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Laurie Owen: Loan Lesson

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SBA-backed loans let you keep working capital in reserve for cash flow, says Laurie Owen.

{loadposition laurieowenheader}

[h3]Loan Lesson[/h3]

[dropcap cap=C]omplete this phrase: “I’m from the government and I’ve come to…”[/dropcap]

If you finished it with “lend you money,” you’d be in the minority, but you’d be right on the money. I’ve been singing the praises of Small Business Administration-backed loans for a while now because they offer owners the ability to buy and develop their own locations and equipment with little down and the payments spread out over a much longer period.

This means you get to keep valuable working capital in the bank in reserve for cash-flow needs while keeping your monthly payments low.

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Let me give you an example of an actual deal involving the purchase and remodel of an existing property. In this example, the borrower put down 10 percent of the project costs, but based on the borrower’s business plan, recouped that down payment through the funding of working capital at the completion of the construction process. This sample in the “Money Math” chart below is courtesy of Paul Jokerst, a loan officer with CIT Small Business Lending.

The loan was amortized for 23 years, with three months of no payments during construction (the interest accrued during those three months was rolled into loan proceeds). As noted, upon the completion of the project, the borrower actually had $3,900 more in cash than when the project started.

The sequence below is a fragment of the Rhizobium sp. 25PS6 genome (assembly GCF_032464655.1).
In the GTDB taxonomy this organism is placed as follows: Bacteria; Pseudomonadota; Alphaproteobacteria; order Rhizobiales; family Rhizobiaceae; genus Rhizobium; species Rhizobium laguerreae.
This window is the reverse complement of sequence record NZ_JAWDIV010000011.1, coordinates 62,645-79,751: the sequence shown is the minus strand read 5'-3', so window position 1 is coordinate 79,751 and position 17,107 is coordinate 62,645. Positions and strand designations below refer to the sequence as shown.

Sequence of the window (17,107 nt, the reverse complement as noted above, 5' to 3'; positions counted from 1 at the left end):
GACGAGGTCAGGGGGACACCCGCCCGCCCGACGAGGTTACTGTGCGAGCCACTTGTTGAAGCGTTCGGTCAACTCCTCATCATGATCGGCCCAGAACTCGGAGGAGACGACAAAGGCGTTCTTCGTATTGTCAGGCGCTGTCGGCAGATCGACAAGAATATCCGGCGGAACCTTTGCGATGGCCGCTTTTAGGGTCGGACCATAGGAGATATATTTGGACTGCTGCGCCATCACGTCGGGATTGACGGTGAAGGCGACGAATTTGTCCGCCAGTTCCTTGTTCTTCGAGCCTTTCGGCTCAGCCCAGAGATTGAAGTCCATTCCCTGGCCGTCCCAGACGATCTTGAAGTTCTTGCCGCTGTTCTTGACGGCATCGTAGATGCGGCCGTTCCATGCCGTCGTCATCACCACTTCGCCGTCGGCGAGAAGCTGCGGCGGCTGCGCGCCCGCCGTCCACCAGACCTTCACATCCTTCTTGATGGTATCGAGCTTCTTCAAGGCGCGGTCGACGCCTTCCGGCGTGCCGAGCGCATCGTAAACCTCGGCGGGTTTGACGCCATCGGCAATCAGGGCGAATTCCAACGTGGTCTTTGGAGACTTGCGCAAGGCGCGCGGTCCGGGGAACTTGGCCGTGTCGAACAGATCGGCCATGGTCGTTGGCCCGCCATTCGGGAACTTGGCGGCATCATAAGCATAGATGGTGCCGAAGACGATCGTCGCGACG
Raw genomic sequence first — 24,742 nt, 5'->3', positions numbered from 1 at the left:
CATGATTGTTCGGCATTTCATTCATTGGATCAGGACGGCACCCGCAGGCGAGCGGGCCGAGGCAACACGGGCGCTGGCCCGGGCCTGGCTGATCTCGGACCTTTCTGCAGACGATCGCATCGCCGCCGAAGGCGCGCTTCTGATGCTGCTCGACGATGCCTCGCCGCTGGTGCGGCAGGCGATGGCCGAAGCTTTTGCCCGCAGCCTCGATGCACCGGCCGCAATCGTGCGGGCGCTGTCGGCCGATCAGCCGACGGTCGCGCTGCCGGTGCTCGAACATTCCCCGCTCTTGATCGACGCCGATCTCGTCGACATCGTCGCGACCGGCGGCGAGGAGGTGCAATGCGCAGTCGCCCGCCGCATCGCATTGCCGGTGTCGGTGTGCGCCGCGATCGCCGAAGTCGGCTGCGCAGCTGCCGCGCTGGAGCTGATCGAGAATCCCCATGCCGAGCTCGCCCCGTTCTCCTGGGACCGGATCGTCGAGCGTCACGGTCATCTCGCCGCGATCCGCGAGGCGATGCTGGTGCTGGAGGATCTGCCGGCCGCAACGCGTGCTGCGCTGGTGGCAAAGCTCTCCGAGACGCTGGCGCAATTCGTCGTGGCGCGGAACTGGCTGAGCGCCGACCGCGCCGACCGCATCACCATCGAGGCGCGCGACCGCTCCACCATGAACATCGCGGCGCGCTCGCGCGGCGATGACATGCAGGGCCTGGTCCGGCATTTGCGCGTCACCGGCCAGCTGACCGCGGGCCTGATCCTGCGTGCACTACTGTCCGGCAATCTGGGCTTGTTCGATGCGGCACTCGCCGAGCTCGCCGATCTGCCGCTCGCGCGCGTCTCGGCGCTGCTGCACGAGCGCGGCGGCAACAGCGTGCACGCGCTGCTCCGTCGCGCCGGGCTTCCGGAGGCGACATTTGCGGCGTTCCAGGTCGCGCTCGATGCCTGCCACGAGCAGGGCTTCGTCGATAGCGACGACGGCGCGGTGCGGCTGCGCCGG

Compare this scenario with a traditional loan that might require as much as 25 percent down with a shorter term of 10 years. In that case, the borrower would have been required to provide a down payment of almost $400,000 towards the project and then subsequently be locked into higher monthly payments.

To qualify for an SBA-backed loan like this, you’ll need to:

[inset side=right]Don’t borrow for the sake of borrowing and don’t expand because everyone else is doing it.[/inset]• Show on-site management of an owner with at least 20 percent ownership.
• Provide a full guaranty of all owners with 20 percent or more ownership.
• Have good credit history.
• Show a business plan focused on a new location.
• Provide a one-year month-by-month cash-flow projection.
• Show a debt service coverage of at least 1.25 times the new debt payments. In other words, if your new debt payments will be $7,500 per month, you’ll need to show that you have at least $9,375 in cash flow to pay the principal and interest each month.
• Provide at least three years of federal tax returns, year-to-date statements and current accounts payable and receivable statements.